Chester Benally belt buckleI was afraid I would squander my self-imposed “allowance” for Indian arts and crafts purchases my first few days on the road so I made a “must have” list before leaving Tucson: 1) ring, 2) bola tie, 3) belt buckle, 4) watch band. I got the ring at Keams Canyon on day two, and the tie at Teec Nos Pos on day four. I’d seen some belt buckles along the way but nothing I really had to have until I met Chester Benally at the swap meet and saw his beautiful inlay designs. While editing Southwest Art Defined and other Rio Nuevo books, I’d developed an eye for the styles I liked, and this was just what I was looking for. You can type “Chester Benally” into Google to see more of his work.

Noontime was approaching, another beautiful sunny day, so off I went up into the Chuskas. Fran Kosik included a section on the Crystal Trading Post in the town of Crystal, New Mexico, elevation 7,523. I wanted to stop there and see if they had any crystals for sale. I wandered around some back roads for a while and almost got stuck in the slushy mud before I realized that the historic trading post was just that — in the past. The last reference I found for it being open was in the 1940s.

From there I took a leisurely scenic drive north up Highway 491 to Shiprock, 25 miles east of the Arizona/New Mexico border. My stop at the Foutz Trading Post was the first new entry to Native Roads. Over the next two days I added almost a dozen trading posts, museums, and historic sites, writing a new chapter for the book.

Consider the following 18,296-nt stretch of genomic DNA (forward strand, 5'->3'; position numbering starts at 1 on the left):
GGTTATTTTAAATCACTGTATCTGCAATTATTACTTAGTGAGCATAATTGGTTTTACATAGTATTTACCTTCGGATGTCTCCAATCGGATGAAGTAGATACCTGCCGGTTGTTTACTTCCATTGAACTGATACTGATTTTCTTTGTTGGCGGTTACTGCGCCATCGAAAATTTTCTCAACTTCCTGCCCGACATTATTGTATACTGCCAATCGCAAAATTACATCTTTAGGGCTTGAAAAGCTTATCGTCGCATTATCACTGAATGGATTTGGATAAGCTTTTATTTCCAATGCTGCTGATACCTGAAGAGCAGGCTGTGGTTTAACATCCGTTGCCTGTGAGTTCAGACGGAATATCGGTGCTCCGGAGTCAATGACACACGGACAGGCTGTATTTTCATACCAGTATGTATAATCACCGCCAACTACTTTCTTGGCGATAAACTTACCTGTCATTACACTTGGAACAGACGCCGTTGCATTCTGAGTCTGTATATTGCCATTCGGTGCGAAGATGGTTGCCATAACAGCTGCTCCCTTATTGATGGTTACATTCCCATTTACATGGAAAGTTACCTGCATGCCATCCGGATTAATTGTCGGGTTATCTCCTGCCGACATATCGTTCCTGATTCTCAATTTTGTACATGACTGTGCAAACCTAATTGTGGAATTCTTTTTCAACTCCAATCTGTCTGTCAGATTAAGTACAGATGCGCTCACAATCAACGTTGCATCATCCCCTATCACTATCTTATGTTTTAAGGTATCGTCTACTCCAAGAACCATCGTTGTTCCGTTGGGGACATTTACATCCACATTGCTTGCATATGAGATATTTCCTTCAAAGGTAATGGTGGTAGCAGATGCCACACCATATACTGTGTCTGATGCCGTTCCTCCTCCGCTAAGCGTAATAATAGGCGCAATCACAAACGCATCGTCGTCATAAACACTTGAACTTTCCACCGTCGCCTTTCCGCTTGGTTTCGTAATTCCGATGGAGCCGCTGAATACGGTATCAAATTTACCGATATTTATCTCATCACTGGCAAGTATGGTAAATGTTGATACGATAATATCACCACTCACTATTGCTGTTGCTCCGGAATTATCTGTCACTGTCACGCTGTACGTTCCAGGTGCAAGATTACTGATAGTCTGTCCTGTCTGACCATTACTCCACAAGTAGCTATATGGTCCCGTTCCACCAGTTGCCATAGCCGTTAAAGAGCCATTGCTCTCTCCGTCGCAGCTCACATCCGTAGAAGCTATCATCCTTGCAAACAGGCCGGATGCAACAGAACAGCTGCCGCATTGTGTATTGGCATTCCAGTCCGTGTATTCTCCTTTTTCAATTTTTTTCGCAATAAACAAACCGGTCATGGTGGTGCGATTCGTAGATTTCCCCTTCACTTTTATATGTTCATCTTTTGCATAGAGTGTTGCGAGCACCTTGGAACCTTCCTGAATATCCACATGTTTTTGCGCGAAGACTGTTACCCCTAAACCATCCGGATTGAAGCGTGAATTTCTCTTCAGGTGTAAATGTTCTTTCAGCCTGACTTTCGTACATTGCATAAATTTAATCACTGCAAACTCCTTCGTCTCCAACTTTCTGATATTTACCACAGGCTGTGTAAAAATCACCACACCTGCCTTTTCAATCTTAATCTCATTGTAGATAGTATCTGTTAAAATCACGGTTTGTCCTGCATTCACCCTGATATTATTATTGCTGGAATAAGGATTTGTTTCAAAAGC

Foutz trading post painting

The Foutz Trading Post was yet another of those unassuming buildings I encountered along the way, but WOW! wait until you get inside. In addition to traditional arts and crafts, this post had the largest array of modern carvings I saw on my trip.

Monsterslayer carvingI think the biggest difference in the third edition of Native Roads is the emphasis on how things have changed — not just the new buildings, resorts, and stores, but how this next generation of artists explores new styles and media for their work.

From Shiprock, I headed east on highway 64 to Farmington, where I had time to visit a couple more stores before checking in for the night. I was pleased to find that downtown Farmington is one of those lands that time forgot. The buildings are the original brick from decades ago when Main Streets bustled across America.

alexbenallyshoganAlex Benally’s Hogan is in the midst of it all, offering textiles, jewelry, and arts and crafts by local artists, plus old-fashioned enamelware pots and kerosene lamps. Mr. Benally said he keeps those items in stock “because the grandmas like them.” I didn’t get to see everything Farmington had to offer on this trip, but I plan to stay several days next time.

Then it was on to the coldest hotel room of my trip. It was on the eighth floor facing north, and it felt like they’d turned off the heat several days earlier.

The next day would be all new sights, a new chapter, and nothing that was in the previous editions of Native Roads. I was looking forward to it.

Jim Turner is an historian, editor, teacher, researcher, and author. He received his masters degree in U.S. history from the University of Arizona and is now an editor for Rio Nuevo Publishers. He writes history articles for various newspapers around the state, and his pictorial history book, “Arizona: Celebrating the Grand Canyon State,” was named  a “Top Pick” for Southwest Books of the Year by the Friends of the Pima County Library. You may reach him at jimturnerhistorian@gmail.com.